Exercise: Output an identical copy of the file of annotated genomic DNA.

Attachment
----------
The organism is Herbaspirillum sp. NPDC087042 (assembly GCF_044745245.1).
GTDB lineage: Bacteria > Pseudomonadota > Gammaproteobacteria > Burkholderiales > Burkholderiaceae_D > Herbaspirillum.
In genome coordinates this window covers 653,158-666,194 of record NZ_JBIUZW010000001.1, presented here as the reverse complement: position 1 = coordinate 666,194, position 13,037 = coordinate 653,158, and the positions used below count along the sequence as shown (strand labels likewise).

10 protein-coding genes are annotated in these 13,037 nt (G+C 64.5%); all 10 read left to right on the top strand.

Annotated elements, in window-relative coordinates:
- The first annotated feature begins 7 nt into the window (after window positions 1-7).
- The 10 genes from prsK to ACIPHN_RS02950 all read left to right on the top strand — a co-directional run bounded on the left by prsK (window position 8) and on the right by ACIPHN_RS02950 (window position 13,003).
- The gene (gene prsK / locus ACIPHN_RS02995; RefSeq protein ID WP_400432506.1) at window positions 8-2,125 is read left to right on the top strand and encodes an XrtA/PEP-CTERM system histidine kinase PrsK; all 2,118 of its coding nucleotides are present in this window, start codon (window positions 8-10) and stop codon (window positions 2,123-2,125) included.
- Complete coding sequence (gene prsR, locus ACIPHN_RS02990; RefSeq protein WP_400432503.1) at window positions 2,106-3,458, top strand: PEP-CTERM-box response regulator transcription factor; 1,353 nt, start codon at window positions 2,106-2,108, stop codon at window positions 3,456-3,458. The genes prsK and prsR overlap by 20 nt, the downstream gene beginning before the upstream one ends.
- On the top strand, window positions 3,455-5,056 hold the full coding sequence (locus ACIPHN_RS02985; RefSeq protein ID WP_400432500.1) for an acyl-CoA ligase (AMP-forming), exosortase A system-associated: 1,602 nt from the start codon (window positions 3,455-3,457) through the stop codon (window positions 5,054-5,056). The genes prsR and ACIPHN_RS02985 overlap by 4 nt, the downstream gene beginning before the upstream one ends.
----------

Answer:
The organism is Herbaspirillum sp. NPDC087042 (assembly GCF_044745245.1).
GTDB lineage: Bacteria > Pseudomonadota > Gammaproteobacteria > Burkholderiales > Burkholderiaceae_D > Herbaspirillum.
In genome coordinates this window covers 653,158-666,194 of record NZ_JBIUZW010000001.1, presented here as the reverse complement: position 1 = coordinate 666,194, position 13,037 = coordinate 653,158, and the positions used below count along the sequence as shown (strand labels likewise).

10 protein-coding genes are annotated in these 13,037 nt (G+C 64.5%); all 10 read left to right on the top strand.

Annotated elements, in window-relative coordinates:
- The first annotated feature begins 7 nt into the window (after window positions 1-7).
- The 10 genes from prsK to ACIPHN_RS02950 all read left to right on the top strand — a co-directional run bounded on the left by prsK (window position 8) and on the right by ACIPHN_RS02950 (window position 13,003).
- The gene (gene prsK / locus ACIPHN_RS02995; RefSeq protein ID WP_400432506.1) at window positions 8-2,125 is read left to right on the top strand and encodes an XrtA/PEP-CTERM system histidine kinase PrsK; all 2,118 of its coding nucleotides are present in this window, start codon (window positions 8-10) and stop codon (window positions 2,123-2,125) included.
- Complete coding sequence (gene prsR, locus ACIPHN_RS02990; RefSeq protein WP_400432503.1) at window positions 2,106-3,458, top strand: PEP-CTERM-box response regulator transcription factor; 1,353 nt, start codon at window positions 2,106-2,108, stop codon at window positions 3,456-3,458. The genes prsK and prsR overlap by 20 nt, the downstream gene beginning before the upstream one ends.
- On the top strand, window positions 3,455-5,056 hold the full coding sequence (locus ACIPHN_RS02985; RefSeq protein ID WP_400432500.1) for an acyl-CoA ligase (AMP-forming), exosortase A system-associated: 1,602 nt from the start codon (window positions 3,455-3,457) through the stop codon (window positions 5,054-5,056). The genes prsR and ACIPHN_RS02985 overlap by 4 nt, the downstream gene beginning before the upstream one ends.